Arthur, of course, was also born to the daughter of the colossally wealthy founder of Messrs. John Dickinson, the pioneering paper mill company (see, reeds! Er, plant fibre, anyway). That is why his father latterly enjoyed an idle life of amateur archaeology, numismatics and geology, and why Arthur was able to take his father's pursuits to the next level, purchasing the site of Knossos to give himself the freedom to excavate and restore as he liked. It will probably surprise no-one to learn that while John Dickinson's Wikipedia entry identifies him as the inventor of a mechanised continuous papermaking process, it turns out that there were various French and even English precursors (including the actual builder of Dickinson's Nash Mills plant), and that Dickinson received invaluable support and backing from George Longman, while his father was Director of Transport at Woolwich, which was also a major early customer, for cartridge paper and then forgery-proof stamp paper. 

But enough (for today!) about how "invention" and "patent" can be cover for naked influence peddling and nepotism. Intellectual property is a good thing. The point here is that Arthur Evans, excavator of Knossos, was born hugely wealthy, which we already knew, was a Harrovian, which we might expect, and an Oxford man. 

Well, barely. He enrolled in Modern History, a new major, and in what I imagine to be a reverse on the usual Young-Man-Pursuing-The-Coming-Thing narratives, chose to study classical history and archaeology, instead. Fortunately, he knew the Secret Liberal Handshake, and persuaded examiner Edward Freeman to pass him.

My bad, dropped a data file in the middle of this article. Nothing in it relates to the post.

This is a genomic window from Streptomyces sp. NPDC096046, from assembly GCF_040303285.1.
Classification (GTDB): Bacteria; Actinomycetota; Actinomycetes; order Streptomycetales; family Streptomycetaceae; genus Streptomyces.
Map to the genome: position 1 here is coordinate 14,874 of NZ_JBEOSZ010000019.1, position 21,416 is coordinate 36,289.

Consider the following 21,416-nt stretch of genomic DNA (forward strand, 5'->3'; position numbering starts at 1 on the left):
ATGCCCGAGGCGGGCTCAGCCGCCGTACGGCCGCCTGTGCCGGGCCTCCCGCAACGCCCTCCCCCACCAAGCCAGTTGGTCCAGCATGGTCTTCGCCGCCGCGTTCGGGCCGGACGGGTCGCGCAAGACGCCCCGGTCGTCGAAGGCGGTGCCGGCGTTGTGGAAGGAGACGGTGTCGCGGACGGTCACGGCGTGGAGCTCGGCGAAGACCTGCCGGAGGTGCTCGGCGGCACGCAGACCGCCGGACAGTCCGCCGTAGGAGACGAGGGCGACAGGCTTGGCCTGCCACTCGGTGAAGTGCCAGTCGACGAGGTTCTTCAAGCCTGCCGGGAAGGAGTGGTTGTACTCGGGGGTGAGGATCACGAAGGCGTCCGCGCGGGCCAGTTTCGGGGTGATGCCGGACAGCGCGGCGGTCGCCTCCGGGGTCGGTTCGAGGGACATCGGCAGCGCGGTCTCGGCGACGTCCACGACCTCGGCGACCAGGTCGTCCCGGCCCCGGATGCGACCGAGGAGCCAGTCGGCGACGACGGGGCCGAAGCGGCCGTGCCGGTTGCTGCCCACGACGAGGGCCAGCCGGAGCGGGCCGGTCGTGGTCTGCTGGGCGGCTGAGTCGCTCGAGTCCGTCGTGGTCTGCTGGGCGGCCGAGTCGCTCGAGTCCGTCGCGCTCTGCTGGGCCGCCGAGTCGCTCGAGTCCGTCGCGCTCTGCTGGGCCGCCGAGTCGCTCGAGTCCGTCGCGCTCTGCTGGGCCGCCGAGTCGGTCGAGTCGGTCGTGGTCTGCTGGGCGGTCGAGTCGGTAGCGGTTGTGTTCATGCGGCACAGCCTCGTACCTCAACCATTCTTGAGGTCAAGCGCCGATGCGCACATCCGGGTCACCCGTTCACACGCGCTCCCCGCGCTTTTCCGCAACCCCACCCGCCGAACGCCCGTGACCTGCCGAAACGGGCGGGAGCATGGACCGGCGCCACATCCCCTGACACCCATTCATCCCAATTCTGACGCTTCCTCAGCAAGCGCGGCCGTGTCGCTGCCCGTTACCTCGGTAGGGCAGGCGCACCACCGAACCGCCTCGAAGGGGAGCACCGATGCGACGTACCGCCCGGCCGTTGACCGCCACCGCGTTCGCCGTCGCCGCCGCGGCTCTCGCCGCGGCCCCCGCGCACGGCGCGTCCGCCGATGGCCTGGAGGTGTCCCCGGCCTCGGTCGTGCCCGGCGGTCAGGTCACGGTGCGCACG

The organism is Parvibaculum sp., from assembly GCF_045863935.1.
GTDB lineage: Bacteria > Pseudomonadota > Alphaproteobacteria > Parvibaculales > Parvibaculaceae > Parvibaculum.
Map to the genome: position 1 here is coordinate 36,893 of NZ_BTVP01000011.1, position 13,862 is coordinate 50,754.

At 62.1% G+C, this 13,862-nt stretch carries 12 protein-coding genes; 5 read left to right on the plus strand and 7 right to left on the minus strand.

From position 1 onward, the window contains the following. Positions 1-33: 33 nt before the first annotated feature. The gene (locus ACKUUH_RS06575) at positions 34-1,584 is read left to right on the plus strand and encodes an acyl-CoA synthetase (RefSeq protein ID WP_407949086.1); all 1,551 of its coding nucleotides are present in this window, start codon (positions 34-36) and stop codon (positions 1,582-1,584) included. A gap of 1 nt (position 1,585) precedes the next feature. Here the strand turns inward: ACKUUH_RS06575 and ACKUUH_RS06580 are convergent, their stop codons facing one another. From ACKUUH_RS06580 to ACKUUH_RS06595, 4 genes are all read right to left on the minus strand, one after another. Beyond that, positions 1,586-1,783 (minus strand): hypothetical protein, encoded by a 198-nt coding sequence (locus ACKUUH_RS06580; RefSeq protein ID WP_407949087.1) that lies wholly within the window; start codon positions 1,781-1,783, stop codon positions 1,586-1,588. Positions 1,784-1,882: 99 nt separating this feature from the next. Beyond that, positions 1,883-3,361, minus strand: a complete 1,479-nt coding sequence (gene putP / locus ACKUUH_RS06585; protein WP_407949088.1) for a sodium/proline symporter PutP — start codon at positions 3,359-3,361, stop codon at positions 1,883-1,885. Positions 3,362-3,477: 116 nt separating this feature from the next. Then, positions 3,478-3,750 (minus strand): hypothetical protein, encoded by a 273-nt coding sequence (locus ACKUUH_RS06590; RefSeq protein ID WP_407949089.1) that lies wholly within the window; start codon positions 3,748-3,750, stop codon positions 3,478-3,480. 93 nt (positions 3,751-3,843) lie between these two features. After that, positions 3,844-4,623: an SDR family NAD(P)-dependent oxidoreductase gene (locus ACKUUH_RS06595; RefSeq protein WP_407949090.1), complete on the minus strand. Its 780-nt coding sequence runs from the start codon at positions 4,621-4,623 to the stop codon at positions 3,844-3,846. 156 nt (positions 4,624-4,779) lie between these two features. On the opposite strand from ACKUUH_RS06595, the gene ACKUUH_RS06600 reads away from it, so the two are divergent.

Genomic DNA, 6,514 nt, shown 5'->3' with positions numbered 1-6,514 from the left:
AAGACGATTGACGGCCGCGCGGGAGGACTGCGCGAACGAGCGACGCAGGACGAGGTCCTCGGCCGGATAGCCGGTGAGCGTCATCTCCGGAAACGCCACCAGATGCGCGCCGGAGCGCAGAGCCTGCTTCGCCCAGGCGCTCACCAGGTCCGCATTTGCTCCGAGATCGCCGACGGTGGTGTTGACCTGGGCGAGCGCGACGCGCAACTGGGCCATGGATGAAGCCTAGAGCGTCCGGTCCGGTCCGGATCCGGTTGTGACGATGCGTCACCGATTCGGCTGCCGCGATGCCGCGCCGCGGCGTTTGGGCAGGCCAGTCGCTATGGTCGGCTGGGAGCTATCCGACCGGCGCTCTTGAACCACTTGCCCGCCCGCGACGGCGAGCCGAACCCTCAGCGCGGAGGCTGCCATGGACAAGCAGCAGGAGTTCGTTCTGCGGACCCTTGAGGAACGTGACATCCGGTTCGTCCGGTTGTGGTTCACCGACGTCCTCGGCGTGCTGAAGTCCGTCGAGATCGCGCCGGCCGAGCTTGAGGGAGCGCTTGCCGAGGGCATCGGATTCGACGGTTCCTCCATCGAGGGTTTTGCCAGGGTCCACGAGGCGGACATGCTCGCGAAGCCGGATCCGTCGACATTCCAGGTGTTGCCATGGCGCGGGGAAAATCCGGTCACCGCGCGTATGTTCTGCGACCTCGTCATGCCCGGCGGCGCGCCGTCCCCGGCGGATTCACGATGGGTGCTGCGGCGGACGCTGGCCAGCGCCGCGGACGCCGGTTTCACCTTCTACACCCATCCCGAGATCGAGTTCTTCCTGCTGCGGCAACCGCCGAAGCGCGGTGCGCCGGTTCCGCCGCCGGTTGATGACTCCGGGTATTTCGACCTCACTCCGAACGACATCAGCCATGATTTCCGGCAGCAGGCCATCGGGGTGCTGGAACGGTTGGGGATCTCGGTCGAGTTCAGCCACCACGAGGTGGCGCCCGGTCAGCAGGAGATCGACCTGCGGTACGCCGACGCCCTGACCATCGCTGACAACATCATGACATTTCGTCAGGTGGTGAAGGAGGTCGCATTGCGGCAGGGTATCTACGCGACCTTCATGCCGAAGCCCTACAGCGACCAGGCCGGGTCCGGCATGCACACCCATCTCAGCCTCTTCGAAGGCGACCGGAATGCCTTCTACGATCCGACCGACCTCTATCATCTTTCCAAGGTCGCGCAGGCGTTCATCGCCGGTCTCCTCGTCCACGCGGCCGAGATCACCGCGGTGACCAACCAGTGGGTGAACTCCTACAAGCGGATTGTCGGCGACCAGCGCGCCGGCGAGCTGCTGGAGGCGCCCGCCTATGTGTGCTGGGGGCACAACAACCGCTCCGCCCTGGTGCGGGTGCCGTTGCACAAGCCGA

Edward Augustus Freeman, historian of the Normans, and hipster. He was only a Unionist ironicallly.
Arthur being expected to do something with his life, he eventually settled for being Keeper of the Ashmolean Museum, which needed a reson to exist, and settled for being an archaeology museum, a project that required something to exhibit. I am reminded of this documentary. 

Meanwhile, there was this island of Crete. Taken from the Venetians by the Turks in 1669 (actually not until 1715, details, details). At some point before the troubles started, it was populated by the usual Aegean-Adriatic mix of "Latins," "Greeks" and, per my Eleventh Edition Britannica, "Mussulmans," but after insurrections against Ottoman rule in 1821, 1833, 1841, 1858, 1866-68,  and 1878, with risings in 1889 and 1896 yet to come, it contained 205,00 Orthodox Christians and 71,000 Muslims. 

The obvious resolution of the insurrections, union with Greece, was strongly resisted by two of the island's main communities, and by the Great Powers, which tended to the opinion  that the Balkans should stop being so exciting. The final revolt thus ended with a colourful constitution in which the crown prince of Greece was the secular ruler under the sovereignity of the Turkish sultan, with a communal constitution granting each ethnic minority power in its region. Of course, the moment the Great Powers weren't looking, the Greeks landed troops, launched an ethnic cleansing, and took over the island.